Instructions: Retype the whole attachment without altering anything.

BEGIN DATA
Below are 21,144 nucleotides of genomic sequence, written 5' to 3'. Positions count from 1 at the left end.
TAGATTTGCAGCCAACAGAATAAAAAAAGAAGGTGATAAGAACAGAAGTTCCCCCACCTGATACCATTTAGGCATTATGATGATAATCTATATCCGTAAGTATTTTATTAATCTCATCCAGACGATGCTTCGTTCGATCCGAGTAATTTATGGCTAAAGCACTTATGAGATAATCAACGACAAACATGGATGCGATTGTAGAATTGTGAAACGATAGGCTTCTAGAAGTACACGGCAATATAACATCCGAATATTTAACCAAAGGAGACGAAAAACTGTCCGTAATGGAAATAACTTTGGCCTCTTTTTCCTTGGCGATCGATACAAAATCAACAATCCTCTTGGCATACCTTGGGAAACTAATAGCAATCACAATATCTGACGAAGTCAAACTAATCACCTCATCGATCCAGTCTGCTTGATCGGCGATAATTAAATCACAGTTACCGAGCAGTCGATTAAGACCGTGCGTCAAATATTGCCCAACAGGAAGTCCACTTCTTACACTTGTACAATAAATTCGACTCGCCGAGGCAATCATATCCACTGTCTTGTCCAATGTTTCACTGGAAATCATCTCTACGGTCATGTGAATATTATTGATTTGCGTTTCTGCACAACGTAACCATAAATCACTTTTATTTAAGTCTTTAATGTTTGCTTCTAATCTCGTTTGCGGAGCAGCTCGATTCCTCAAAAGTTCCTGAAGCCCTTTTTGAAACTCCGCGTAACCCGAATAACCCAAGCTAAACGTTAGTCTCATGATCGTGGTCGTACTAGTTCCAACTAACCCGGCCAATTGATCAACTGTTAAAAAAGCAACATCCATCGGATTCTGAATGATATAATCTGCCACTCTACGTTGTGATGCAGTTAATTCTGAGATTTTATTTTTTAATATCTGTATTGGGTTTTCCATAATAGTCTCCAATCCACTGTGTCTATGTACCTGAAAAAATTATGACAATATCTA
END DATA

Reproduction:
Below are 21,144 nucleotides of genomic sequence, written 5' to 3'. Positions count from 1 at the left end.
TAGATTTGCAGCCAACAGAATAAAAAAAGAAGGTGATAAGAACAGAAGTTCCCCCACCTGATACCATTTAGGCATTATGATGATAATCTATATCCGTAAGTATTTTATTAATCTCATCCAGACGATGCTTCGTTCGATCCGAGTAATTTATGGCTAAAGCACTTATGAGATAATCAACGACAAACATGGATGCGATTGTAGAATTGTGAAACGATAGGCTTCTAGAAGTACACGGCAATATAACATCCGAATATTTAACCAAAGGAGACGAAAAACTGTCCGTAATGGAAATAACTTTGGCCTCTTTTTCCTTGGCGATCGATACAAAATCAACAATCCTCTTGGCATACCTTGGGAAACTAATAGCAATCACAATATCTGACGAAGTCAAACTAATCACCTCATCGATCCAGTCTGCTTGATCGGCGATAATTAAATCACAGTTACCGAGCAGTCGATTAAGACCGTGCGTCAAATATTGCCCAACAGGAAGTCCACTTCTTACACTTGTACAATAAATTCGACTCGCCGAGGCAATCATATCCACTGTCTTGTCCAATGTTTCACTGGAAATCATCTCTACGGTCATGTGAATATTATTGATTTGCGTTTCTGCACAACGTAACCATAAATCACTTTTATTTAAGTCTTTAATGTTTGCTTCTAATCTCGTTTGCGGAGCAGCTCGATTCCTCAAAAGTTCCTGAAGCCCTTTTTGAAACTCCGCGTAACCCGAATAACCCAAGCTAAACGTTAGTCTCATGATCGTGGTCGTACTAGTTCCAACTAACCCGGCCAATTGATCAACTGTTAAAAAAGCAACATCCATCGGATTCTGAATGATATAATCTGCCACTCTACGTTGTGATGCAGTTAATTCTGAGATTTTATTTTTTAATATCTGTATTGGGTTTTCCATAATAGTCTCCAATCCACTGTGTCTATGTACCTGAAAAAATTATGACAATATCTA